But I wasn’t ready to give up on nursing…and the next several months held quite the times, as I continued to try to get him to nurse first, and get a bottle last. I tried a nipple shield-that really helped, but I felt like I had so much “equipment” along for nursing that it was no fun to go places. And after awhile I realized that not only dairy would cause his tummy to get upset, but so did wheat. So I kept to a very strict diet, which helped alot. But after dropping my milk supply so much, I never was able to get back enough to feed him 100% breastmilk. So that prompted another journey…researching formula alternatives. With all the additives, corn syurp solids and other things in powdered formula, I did not feel right giving it to my baby, and I was delighted to find the recipe for home-made formula on the Weston Price Foundation website (www.westonaprice.org). We were blessed to live just down the road from an organic, grass-fed dairy, and I began mixing up home-made formula on a daily basis. While it was more work, it was amazing the difference it made…no more constipation, and his stools and spit up were identical to a 100% breast fed baby. And he started gaining weight!

We continued the partial breast-fed, partial supplement feedings until he was about 6 months old, when one day he refused to nurse, and continued to refuse. I bemoaned the lack of bonding that would come from not nursing…and my husband wryly commented that he thought giving the baby a bottle peacefully was more bonding than forcing a screaming, back-arching baby to the breast. 🙂 Good point! Little Matthias continued to grow and develop normally, and once he could crawl around and eat solid food, he no longer had any food allergies. When he was 10 months old, I one day read an article about how lip ties can also affect nursing…and sure enough, he has a very pronounced lip tie. Which finally makes sense to me why he never was able to get a really good latch…his upper lip never was able to flare very well.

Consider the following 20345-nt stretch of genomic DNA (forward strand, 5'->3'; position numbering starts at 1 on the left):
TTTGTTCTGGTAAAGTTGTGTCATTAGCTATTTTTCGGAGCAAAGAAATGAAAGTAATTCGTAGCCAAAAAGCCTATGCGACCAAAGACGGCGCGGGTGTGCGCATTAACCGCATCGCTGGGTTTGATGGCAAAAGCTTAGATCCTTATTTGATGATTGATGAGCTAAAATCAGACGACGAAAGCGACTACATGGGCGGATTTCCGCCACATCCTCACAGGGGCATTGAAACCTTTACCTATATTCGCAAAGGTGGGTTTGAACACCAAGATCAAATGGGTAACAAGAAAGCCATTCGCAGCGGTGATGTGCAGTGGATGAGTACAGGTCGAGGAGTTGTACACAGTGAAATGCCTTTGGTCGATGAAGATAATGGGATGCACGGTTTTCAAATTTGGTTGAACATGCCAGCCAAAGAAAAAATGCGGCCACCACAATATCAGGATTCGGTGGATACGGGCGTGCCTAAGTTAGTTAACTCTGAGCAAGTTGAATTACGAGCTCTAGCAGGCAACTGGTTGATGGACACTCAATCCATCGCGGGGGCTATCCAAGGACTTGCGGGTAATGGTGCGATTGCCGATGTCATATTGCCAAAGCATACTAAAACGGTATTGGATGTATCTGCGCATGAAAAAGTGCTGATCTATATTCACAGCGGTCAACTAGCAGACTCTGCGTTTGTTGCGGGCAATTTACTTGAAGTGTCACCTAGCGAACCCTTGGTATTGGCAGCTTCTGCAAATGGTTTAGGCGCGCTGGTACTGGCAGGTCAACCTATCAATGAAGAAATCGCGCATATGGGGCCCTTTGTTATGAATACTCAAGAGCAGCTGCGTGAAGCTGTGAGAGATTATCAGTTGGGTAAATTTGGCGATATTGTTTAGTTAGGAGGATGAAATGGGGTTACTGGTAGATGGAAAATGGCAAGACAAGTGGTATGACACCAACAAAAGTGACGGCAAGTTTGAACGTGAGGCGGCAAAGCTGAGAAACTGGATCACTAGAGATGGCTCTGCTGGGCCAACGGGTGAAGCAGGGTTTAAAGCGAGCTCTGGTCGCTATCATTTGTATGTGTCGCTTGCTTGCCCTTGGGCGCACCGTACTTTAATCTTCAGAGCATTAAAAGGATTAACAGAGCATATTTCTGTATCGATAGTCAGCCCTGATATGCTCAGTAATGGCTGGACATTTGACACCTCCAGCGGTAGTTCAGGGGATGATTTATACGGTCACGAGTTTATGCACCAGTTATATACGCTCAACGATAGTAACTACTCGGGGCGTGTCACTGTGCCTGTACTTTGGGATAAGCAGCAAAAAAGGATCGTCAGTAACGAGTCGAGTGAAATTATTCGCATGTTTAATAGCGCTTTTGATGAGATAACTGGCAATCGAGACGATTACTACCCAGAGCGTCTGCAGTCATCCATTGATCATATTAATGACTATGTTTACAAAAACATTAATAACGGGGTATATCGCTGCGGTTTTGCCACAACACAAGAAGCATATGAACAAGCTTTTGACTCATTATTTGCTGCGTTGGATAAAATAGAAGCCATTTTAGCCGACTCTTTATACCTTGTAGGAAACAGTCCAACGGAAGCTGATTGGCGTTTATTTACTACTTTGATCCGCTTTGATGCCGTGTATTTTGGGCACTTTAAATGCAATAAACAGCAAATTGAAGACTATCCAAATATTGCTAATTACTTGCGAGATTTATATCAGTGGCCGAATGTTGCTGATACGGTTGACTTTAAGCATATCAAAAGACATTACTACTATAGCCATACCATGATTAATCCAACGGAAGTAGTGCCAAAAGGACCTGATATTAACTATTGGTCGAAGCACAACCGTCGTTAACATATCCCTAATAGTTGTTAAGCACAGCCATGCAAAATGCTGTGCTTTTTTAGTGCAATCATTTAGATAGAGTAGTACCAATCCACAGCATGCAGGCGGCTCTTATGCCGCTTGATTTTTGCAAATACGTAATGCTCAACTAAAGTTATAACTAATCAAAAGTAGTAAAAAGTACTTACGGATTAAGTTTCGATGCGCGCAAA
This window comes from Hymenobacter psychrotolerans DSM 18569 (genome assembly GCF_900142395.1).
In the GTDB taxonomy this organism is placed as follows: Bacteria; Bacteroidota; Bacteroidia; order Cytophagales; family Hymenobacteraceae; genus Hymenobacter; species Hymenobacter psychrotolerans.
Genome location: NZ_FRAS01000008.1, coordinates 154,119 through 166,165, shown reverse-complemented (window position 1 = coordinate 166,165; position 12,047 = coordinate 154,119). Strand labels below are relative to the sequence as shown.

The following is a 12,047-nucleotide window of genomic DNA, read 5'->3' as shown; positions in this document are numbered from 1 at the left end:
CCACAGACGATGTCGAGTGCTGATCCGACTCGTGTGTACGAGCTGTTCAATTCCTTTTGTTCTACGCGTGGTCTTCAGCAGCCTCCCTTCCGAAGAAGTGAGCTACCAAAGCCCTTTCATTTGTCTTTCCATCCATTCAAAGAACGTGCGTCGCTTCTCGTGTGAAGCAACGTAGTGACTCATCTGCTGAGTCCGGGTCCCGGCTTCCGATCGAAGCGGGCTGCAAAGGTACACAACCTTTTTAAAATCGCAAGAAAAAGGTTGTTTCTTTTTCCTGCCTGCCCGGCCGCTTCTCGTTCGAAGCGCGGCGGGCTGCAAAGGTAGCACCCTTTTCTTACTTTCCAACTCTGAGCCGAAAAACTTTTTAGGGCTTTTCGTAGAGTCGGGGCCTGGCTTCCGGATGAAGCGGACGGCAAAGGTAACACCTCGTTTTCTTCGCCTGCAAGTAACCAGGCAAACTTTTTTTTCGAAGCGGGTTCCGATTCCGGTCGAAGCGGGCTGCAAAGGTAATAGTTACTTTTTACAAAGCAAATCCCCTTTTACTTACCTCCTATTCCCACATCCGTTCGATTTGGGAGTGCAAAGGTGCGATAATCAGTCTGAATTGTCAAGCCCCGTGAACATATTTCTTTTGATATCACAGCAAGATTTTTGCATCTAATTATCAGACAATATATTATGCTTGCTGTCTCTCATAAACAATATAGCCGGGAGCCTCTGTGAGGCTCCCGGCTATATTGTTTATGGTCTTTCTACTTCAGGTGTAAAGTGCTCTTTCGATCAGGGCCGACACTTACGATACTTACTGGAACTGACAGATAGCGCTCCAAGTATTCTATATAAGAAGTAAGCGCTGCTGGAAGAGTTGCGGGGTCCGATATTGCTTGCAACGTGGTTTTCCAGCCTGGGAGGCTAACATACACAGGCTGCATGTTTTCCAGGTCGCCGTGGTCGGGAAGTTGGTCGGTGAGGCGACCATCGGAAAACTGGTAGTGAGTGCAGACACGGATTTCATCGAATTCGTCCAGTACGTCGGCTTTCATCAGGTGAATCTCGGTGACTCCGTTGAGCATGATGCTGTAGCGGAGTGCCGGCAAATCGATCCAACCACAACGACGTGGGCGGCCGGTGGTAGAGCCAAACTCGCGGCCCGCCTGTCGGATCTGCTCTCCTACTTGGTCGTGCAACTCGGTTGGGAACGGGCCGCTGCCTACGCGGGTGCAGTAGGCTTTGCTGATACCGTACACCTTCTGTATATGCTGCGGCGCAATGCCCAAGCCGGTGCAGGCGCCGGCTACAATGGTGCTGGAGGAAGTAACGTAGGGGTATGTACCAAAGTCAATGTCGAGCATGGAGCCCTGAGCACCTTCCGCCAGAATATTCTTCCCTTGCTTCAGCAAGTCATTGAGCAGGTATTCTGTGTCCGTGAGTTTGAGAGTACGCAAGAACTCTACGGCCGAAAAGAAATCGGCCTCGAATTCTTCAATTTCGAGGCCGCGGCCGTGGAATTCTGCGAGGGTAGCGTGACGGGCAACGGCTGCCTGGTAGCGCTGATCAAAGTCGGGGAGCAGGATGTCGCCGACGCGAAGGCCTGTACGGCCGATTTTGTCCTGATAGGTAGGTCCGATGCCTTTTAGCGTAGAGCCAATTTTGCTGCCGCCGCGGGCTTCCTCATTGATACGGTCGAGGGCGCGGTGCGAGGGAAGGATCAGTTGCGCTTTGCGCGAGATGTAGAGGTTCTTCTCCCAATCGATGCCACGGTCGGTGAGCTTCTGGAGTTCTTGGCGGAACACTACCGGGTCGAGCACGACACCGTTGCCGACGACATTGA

In retrospect, I feel like I’ve learned a number of things: first, I won’t quickly give another baby a pacifier. It really is best to let nursing get off to a really good start, even if you’re tire. Next, I wish I would have thought to investigate the tongue tie sooner. I am paying really close attention to the babies I deliver these days, to make sure it looks right! I also wish I would have searched longer and harder for a professional who could have maybe found both his tongue and lip tie and taken care of it right away. I think if it would have been done when he was 3 wks old, we would have had many less problems. I have also learned to never criticize another mom for the way she feeds her baby. Many times you have no idea what she has been through, and what may have brought her to the point that she is at. As mothers, we want to do what is best for our babies, and sometimes it looks different in other situations. I also STRONGLY recommend looking into making your own formula if you need to bottle feed! And lastly, I’m doing some research, and I haven’t figured it all out yet, but I’m really hoping that by possibly taking a different form of folic acid during my next pregnancy, I may be able to help reduce or prevent the significant food sensitivities/stomach issues and tongue ties in the next baby. I haven’t read enough to be able to share it yet…but I’m hopeful that maybe things can be different the next time around!